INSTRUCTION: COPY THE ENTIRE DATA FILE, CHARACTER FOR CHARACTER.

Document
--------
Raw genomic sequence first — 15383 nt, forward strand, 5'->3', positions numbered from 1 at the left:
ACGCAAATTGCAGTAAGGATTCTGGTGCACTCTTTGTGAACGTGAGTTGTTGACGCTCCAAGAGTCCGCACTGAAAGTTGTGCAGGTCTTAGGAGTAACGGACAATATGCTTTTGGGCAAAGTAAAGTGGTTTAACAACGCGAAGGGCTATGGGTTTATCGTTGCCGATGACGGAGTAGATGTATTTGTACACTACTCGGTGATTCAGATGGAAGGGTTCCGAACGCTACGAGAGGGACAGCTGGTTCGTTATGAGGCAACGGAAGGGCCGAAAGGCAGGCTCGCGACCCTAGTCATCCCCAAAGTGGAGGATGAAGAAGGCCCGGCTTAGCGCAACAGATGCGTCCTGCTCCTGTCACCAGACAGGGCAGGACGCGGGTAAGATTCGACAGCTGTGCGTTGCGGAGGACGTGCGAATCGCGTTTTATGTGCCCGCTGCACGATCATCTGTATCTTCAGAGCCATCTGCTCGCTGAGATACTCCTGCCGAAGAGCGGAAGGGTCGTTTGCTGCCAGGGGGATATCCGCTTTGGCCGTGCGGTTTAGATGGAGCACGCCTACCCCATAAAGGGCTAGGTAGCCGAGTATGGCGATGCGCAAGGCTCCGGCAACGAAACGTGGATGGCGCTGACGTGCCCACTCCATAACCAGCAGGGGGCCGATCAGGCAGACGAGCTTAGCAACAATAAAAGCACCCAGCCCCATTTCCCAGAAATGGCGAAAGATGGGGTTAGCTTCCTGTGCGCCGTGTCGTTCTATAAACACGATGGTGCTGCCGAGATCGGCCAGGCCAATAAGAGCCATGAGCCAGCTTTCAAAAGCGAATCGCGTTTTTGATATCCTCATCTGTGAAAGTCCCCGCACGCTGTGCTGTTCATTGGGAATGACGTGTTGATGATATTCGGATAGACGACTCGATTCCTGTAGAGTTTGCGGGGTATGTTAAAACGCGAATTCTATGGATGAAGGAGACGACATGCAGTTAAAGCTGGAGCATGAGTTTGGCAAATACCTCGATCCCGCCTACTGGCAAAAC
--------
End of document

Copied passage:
Raw genomic sequence first — 15383 nt, forward strand, 5'->3', positions numbered from 1 at the left:
ACGCAAATTGCAGTAAGGATTCTGGTGCACTCTTTGTGAACGTGAGTTGTTGACGCTCCAAGAGTCCGCACTGAAAGTTGTGCAGGTCTTAGGAGTAACGGACAATATGCTTTTGGGCAAAGTAAAGTGGTTTAACAACGCGAAGGGCTATGGGTTTATCGTTGCCGATGACGGAGTAGATGTATTTGTACACTACTCGGTGATTCAGATGGAAGGGTTCCGAACGCTACGAGAGGGACAGCTGGTTCGTTATGAGGCAACGGAAGGGCCGAAAGGCAGGCTCGCGACCCTAGTCATCCCCAAAGTGGAGGATGAAGAAGGCCCGGCTTAGCGCAACAGATGCGTCCTGCTCCTGTCACCAGACAGGGCAGGACGCGGGTAAGATTCGACAGCTGTGCGTTGCGGAGGACGTGCGAATCGCGTTTTATGTGCCCGCTGCACGATCATCTGTATCTTCAGAGCCATCTGCTCGCTGAGATACTCCTGCCGAAGAGCGGAAGGGTCGTTTGCTGCCAGGGGGATATCCGCTTTGGCCGTGCGGTTTAGATGGAGCACGCCTACCCCATAAAGGGCTAGGTAGCCGAGTATGGCGATGCGCAAGGCTCCGGCAACGAAACGTGGATGGCGCTGACGTGCCCACTCCATAACCAGCAGGGGGCCGATCAGGCAGACGAGCTTAGCAACAATAAAAGCACCCAGCCCCATTTCCCAGAAATGGCGAAAGATGGGGTTAGCTTCCTGTGCGCCGTGTCGTTCTATAAACACGATGGTGCTGCCGAGATCGGCCAGGCCAATAAGAGCCATGAGCCAGCTTTCAAAAGCGAATCGCGTTTTTGATATCCTCATCTGTGAAAGTCCCCGCACGCTGTGCTGTTCATTGGGAATGACGTGTTGATGATATTCGGATAGACGACTCGATTCCTGTAGAGTTTGCGGGGTATGTTAAAACGCGAATTCTATGGATGAAGGAGACGACATGCAGTTAAAGCTGGAGCATGAGTTTGGCAAATACCTCGATCCCGCCTACTGGCAAAAC